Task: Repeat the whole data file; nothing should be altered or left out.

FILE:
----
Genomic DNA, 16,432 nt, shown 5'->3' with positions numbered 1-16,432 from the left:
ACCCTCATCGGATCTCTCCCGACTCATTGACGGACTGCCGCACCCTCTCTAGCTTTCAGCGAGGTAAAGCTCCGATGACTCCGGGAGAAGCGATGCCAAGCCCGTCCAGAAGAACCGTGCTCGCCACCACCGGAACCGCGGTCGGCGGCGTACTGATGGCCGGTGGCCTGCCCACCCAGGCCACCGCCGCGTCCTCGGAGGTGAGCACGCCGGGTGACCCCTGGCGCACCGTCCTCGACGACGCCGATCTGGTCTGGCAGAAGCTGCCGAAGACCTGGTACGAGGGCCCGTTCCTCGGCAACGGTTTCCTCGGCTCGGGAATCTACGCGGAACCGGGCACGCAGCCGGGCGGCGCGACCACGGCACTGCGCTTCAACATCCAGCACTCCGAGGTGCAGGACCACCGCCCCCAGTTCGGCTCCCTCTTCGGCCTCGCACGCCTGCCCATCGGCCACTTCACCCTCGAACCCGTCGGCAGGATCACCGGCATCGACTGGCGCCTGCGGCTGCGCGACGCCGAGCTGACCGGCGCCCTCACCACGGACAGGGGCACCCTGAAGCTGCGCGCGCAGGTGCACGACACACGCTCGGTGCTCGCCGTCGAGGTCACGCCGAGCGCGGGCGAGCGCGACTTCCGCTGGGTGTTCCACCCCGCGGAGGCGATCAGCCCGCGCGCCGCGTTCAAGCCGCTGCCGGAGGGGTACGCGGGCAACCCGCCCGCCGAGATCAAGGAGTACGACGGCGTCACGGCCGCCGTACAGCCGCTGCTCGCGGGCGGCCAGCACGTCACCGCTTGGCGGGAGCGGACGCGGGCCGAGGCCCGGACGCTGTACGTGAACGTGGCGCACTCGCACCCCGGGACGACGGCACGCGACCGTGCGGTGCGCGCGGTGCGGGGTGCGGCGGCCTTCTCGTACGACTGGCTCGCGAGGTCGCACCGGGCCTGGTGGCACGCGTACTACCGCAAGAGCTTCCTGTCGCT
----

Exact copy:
Genomic DNA, 16,432 nt, shown 5'->3' with positions numbered 1-16,432 from the left:
ACCCTCATCGGATCTCTCCCGACTCATTGACGGACTGCCGCACCCTCTCTAGCTTTCAGCGAGGTAAAGCTCCGATGACTCCGGGAGAAGCGATGCCAAGCCCGTCCAGAAGAACCGTGCTCGCCACCACCGGAACCGCGGTCGGCGGCGTACTGATGGCCGGTGGCCTGCCCACCCAGGCCACCGCCGCGTCCTCGGAGGTGAGCACGCCGGGTGACCCCTGGCGCACCGTCCTCGACGACGCCGATCTGGTCTGGCAGAAGCTGCCGAAGACCTGGTACGAGGGCCCGTTCCTCGGCAACGGTTTCCTCGGCTCGGGAATCTACGCGGAACCGGGCACGCAGCCGGGCGGCGCGACCACGGCACTGCGCTTCAACATCCAGCACTCCGAGGTGCAGGACCACCGCCCCCAGTTCGGCTCCCTCTTCGGCCTCGCACGCCTGCCCATCGGCCACTTCACCCTCGAACCCGTCGGCAGGATCACCGGCATCGACTGGCGCCTGCGGCTGCGCGACGCCGAGCTGACCGGCGCCCTCACCACGGACAGGGGCACCCTGAAGCTGCGCGCGCAGGTGCACGACACACGCTCGGTGCTCGCCGTCGAGGTCACGCCGAGCGCGGGCGAGCGCGACTTCCGCTGGGTGTTCCACCCCGCGGAGGCGATCAGCCCGCGCGCCGCGTTCAAGCCGCTGCCGGAGGGGTACGCGGGCAACCCGCCCGCCGAGATCAAGGAGTACGACGGCGTCACGGCCGCCGTACAGCCGCTGCTCGCGGGCGGCCAGCACGTCACCGCTTGGCGGGAGCGGACGCGGGCCGAGGCCCGGACGCTGTACGTGAACGTGGCGCACTCGCACCCCGGGACGACGGCACGCGACCGTGCGGTGCGCGCGGTGCGGGGTGCGGCGGCCTTCTCGTACGACTGGCTCGCGAGGTCGCACCGGGCCTGGTGGCACGCGTACTACCGCAAGAGCTTCCTGTCGCT